In 1973, New York State Police Sergeant Paul Richter was shot three times during a routine traffic stop. Sgt. Richter’s spinal cord sustained damage and he was paralyzed from the neck down. He has since regained enough mobility to walk with a cane.
For more than a decade, Sgt. Richter worked tirelessly to create a spinal cord injury research program. Since most spinal cord injuries result from vehicle accidents, he conceived the idea of funding the research program through a surcharge on moving traffic violation fines. In 1998, the SCIRP, Trust Fund and Spinal Cord Injury Research Board (SCIRB) were created and $8.5 million annually was statutorily directed to the program.
The 13-member SCIRB board, with members appointed by the Governor and Legislature, is housed in the Department of Health. SCIRB is charged with administering research grants funded by the Trust Fund. SCIRP funding recipients include: Albany Medical College, Albert Einstein College of Medicine, Burke Medical Research Institute, Columbia University, Cornell University, Helen Hayes Hospital, Memorial Sloan Kettering Cancer Center, Mount Sinai Medical Center, New York Medical College, New York University School of Medicine, Rensselaer Polytechnic Institute, CUNY – City College, CUNY Hunter College, CUNY Staten Island, SUNY Downstate, SUNY Stony Brook, SUNY Upstate Medical University, SUNY Buffalo, SUNY University at Albany, The Hospital for Special Surgery, and University of Rochester.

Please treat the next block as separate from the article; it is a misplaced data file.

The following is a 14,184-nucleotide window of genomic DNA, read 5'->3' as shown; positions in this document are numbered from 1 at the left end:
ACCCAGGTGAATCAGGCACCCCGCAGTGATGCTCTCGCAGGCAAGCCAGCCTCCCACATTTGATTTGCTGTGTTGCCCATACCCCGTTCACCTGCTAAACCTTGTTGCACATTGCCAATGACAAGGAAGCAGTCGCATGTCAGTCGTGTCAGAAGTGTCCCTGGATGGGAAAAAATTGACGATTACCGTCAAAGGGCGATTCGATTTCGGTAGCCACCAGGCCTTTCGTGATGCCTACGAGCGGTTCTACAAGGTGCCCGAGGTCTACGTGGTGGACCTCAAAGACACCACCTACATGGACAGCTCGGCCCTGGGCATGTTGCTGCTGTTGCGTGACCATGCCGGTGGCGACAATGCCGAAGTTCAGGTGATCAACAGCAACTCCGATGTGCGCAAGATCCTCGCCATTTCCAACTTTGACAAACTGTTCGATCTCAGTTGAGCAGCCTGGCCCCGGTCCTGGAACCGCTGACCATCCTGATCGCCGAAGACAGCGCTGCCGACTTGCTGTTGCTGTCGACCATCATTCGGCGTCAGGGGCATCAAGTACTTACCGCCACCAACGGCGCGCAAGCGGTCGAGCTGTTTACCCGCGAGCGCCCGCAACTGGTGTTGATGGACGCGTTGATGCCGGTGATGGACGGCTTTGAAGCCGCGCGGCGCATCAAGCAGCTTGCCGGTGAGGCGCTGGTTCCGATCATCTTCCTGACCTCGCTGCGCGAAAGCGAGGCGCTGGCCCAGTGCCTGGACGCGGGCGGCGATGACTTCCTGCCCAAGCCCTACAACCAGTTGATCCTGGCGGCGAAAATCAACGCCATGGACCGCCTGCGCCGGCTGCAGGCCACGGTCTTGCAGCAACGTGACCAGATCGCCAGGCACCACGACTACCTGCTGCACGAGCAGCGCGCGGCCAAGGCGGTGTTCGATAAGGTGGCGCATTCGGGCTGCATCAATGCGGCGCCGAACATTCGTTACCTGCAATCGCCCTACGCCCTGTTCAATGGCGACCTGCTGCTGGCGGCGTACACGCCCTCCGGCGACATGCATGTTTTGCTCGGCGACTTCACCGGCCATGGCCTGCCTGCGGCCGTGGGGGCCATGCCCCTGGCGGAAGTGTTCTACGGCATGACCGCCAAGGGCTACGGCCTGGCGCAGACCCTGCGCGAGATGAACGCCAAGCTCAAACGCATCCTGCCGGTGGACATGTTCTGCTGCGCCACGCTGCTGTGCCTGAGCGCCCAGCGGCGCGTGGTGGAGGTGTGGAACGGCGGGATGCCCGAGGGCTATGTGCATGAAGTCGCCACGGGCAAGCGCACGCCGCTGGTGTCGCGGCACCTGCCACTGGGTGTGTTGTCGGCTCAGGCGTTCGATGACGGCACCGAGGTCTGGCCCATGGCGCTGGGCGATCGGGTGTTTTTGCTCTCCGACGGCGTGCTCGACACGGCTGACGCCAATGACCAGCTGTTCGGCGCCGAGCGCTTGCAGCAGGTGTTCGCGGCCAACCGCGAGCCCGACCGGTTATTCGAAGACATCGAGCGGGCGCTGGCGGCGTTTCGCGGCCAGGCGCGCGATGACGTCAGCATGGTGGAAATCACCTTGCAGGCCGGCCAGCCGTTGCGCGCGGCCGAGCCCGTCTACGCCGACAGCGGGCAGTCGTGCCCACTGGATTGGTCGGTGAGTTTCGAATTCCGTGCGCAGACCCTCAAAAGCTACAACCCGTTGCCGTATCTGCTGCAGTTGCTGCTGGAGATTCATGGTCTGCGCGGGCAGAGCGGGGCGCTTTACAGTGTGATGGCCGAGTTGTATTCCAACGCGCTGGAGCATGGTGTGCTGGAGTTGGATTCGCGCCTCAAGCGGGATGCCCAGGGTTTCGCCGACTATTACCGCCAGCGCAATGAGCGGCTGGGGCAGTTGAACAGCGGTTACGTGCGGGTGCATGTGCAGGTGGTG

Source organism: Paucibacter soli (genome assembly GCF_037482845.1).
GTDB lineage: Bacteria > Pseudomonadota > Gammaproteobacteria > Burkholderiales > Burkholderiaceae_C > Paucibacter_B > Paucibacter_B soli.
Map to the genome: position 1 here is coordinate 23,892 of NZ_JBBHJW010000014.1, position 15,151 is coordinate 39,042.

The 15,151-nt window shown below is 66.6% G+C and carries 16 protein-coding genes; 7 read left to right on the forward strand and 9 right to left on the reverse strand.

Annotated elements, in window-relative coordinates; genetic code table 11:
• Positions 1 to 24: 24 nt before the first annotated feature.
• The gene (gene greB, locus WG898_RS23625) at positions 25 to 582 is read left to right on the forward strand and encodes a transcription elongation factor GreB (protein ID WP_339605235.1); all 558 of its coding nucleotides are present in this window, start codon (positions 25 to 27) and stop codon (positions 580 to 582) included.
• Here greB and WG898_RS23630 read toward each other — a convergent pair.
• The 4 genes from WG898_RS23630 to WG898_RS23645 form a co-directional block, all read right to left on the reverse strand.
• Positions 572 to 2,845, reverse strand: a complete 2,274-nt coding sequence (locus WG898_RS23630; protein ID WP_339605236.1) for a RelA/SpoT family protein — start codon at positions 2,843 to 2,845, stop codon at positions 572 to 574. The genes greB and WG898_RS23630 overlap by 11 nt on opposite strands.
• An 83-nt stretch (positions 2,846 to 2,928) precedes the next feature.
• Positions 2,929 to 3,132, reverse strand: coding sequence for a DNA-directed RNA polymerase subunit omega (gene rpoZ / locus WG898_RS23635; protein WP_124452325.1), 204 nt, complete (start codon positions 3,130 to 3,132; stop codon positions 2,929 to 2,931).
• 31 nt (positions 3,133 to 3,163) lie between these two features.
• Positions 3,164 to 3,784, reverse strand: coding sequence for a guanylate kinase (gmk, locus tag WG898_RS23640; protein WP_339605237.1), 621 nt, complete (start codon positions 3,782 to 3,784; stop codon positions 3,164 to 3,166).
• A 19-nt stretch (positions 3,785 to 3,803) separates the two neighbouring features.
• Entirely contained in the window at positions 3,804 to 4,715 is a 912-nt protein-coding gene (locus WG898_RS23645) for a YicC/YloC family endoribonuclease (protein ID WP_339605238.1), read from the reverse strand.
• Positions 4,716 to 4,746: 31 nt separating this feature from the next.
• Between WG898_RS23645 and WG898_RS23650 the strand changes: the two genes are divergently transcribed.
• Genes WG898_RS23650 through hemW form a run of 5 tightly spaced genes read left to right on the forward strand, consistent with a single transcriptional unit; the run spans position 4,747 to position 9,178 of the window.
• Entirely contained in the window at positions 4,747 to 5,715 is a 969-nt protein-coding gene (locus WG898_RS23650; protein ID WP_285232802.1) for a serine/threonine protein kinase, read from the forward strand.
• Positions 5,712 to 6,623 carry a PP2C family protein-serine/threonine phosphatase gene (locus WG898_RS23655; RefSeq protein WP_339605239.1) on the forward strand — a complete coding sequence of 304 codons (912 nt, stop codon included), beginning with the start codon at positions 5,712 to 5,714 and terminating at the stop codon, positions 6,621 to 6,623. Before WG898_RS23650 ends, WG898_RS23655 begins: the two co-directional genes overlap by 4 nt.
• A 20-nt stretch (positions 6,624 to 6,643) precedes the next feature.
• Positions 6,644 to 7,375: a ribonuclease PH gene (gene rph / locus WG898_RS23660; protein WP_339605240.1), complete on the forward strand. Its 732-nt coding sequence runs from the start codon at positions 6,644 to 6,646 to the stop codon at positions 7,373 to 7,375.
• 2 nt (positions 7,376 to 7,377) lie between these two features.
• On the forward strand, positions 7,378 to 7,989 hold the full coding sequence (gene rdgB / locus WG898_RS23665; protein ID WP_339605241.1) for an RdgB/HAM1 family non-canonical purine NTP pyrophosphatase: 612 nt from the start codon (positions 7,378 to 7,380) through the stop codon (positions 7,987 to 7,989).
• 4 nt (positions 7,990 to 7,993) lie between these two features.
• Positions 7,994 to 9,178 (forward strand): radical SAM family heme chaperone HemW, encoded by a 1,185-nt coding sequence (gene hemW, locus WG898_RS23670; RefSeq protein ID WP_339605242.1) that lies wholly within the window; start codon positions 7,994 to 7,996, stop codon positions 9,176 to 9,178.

About the Program
In 1998, the Spinal Cord Injury Research Program was established, which created the Spinal Cord Injury Research Trust Fund. $8.5 million per year, generated from a surcharge on moving traffic violation fines, was designated to catalyze clinical and research efforts to find a cure for spinal cord injuries. This fund established New York State as the leader in research in Spinal Cord Injury.
In 2010, despite enormous progress at the lab bench and human bedside, the SCIRP was defunded and surcharge dollars were used to fill budget gaps. This resulted in the disruption and termination of research efforts and progress to human clinical trials. Thankfully, the state economy is recovering. the State raises far in excess of $8.5 million annually from the surcharge and directs all of these monies to the state’s General Fund. Last year, advocates were successful in restoring $2 million to the program. It is time to reignite the momentum created by SCIRP towards a cure by fully funding the SCIRP at $8.5 million, as required by law in the 2014-2015 State Budget.